After 25 Years of Researching Vocabulary: A Personal Reflection on Where Vocabulary Research Needs to Go Next
Since Paul Meara’s 1980 paper describing vocabulary as a neglected aspect of language learning, lexical research has boomed. Today vocabulary research and pedagogy is vibrant, but there is still much to do. I have been researching and thinking about vocabulary now for 25 years, and have seen a number of trends unfold. The field has made a number of important advances in our understanding of how vocabulary works, including:
- The rough establishment of vocabulary size targets for doing things in English (but mostly reading)
- A consensus that around 10 exposures for incidental learning
- A better understanding of the vocabulary required for academic and specific purposes
- The use of psycholinguistic measurement techniques
Vocabulary scholars can congratulate themselves on these advances. However, I see there are still many gaps and challenges to address, and this presentation will outline my views of where vocabulary research needs to focus its energies in the near and mid-term future: e.g.:
- Future vocabulary tests need to be validated much more rigorously than they have been in the past
- Word lists can be useful, but some seem to be made without much thought to their need or purpose. Future lists need to be validated in much the same way as tests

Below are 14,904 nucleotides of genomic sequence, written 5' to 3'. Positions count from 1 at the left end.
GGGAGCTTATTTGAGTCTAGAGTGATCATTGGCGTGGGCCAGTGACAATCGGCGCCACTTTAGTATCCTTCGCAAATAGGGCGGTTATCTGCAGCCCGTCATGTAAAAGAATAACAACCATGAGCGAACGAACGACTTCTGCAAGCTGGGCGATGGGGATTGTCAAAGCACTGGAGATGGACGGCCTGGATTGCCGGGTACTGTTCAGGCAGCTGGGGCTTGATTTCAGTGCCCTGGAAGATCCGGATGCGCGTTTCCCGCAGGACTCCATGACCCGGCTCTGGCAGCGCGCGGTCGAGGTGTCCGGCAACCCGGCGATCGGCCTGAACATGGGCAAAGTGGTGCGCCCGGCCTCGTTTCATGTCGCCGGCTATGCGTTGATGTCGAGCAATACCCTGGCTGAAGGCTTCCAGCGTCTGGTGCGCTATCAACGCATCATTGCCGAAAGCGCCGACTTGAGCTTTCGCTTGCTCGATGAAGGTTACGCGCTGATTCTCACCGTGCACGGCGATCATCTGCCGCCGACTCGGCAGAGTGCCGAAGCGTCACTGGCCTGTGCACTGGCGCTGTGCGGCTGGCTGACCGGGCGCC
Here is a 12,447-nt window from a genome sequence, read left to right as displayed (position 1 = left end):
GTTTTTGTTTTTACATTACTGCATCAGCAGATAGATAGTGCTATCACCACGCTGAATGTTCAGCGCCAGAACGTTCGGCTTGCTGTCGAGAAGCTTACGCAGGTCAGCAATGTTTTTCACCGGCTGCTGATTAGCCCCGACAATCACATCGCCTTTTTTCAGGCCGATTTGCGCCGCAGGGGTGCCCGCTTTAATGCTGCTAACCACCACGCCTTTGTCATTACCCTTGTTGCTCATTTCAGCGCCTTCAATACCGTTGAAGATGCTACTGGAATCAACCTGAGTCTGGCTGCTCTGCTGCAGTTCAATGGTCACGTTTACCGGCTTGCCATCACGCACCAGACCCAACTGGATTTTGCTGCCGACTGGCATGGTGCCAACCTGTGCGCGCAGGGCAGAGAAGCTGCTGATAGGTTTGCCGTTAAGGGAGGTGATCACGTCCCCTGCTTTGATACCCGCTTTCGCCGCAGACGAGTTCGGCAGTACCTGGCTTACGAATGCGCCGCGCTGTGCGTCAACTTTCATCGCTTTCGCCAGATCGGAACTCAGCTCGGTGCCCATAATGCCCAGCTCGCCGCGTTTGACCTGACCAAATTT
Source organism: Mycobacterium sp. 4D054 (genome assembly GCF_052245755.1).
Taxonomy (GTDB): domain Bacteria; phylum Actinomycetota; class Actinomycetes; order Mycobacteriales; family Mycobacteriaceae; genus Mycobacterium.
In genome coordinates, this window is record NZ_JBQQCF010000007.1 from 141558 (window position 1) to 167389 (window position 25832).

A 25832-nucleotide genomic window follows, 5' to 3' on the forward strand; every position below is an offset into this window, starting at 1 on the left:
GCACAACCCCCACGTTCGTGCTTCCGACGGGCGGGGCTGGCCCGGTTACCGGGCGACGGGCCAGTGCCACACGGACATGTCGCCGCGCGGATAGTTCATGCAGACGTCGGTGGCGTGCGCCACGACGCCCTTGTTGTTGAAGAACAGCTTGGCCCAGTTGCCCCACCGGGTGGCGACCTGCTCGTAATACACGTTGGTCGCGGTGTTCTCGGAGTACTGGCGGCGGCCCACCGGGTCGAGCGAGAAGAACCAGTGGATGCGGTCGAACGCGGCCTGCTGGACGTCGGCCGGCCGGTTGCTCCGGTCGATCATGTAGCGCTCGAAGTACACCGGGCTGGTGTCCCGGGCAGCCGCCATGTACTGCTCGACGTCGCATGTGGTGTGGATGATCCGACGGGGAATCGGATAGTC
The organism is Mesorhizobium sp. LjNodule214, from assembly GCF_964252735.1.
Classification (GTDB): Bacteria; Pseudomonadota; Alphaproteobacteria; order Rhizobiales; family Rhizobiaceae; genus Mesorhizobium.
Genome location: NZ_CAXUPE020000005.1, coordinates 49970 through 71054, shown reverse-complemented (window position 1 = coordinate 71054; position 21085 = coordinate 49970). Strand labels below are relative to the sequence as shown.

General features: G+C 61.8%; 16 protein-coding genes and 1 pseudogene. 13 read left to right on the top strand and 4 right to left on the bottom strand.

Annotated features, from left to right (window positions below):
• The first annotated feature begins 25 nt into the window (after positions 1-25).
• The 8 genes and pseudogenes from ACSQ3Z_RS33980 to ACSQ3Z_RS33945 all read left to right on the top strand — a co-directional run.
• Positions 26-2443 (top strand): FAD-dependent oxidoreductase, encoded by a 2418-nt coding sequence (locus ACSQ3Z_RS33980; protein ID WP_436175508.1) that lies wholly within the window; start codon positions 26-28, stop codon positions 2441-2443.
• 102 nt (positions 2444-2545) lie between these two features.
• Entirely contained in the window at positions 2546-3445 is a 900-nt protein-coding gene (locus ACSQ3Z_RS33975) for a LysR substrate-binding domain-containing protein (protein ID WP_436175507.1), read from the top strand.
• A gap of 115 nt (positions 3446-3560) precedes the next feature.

- There is still a no overall theory or description of vocabulary acquisition. We need research which throws light on the incremental development of vocabulary knowledge
- The message has reached practitioners that formulaic language is important for language use, but we still do not know the best way to teach it
- There are many practical aspects of teaching vocabulary which we need to understand better, e.g. how many repetitions are necessary for explicit instruction, and how to best combine explicit teaching with incidental learning.
Norbert Schmitt is Professor of Applied Linguistics at the University of Nottingham. He is interested in all aspects of L2 vocabulary, including vocabulary measurement, descriptions of vocabulary acquisition, vocabulary pedagogy, corpus analysis, psycholinguistic methods of researching vocabulary, and how vocabulary relates to the ability to use the four skills. He has authored, co-authored, or edited more than 100 publications and has an h-index of 46. He travels and consults widely on lexical issues. In any spare time, he likes to play ice hockey and fly his home-built airplane.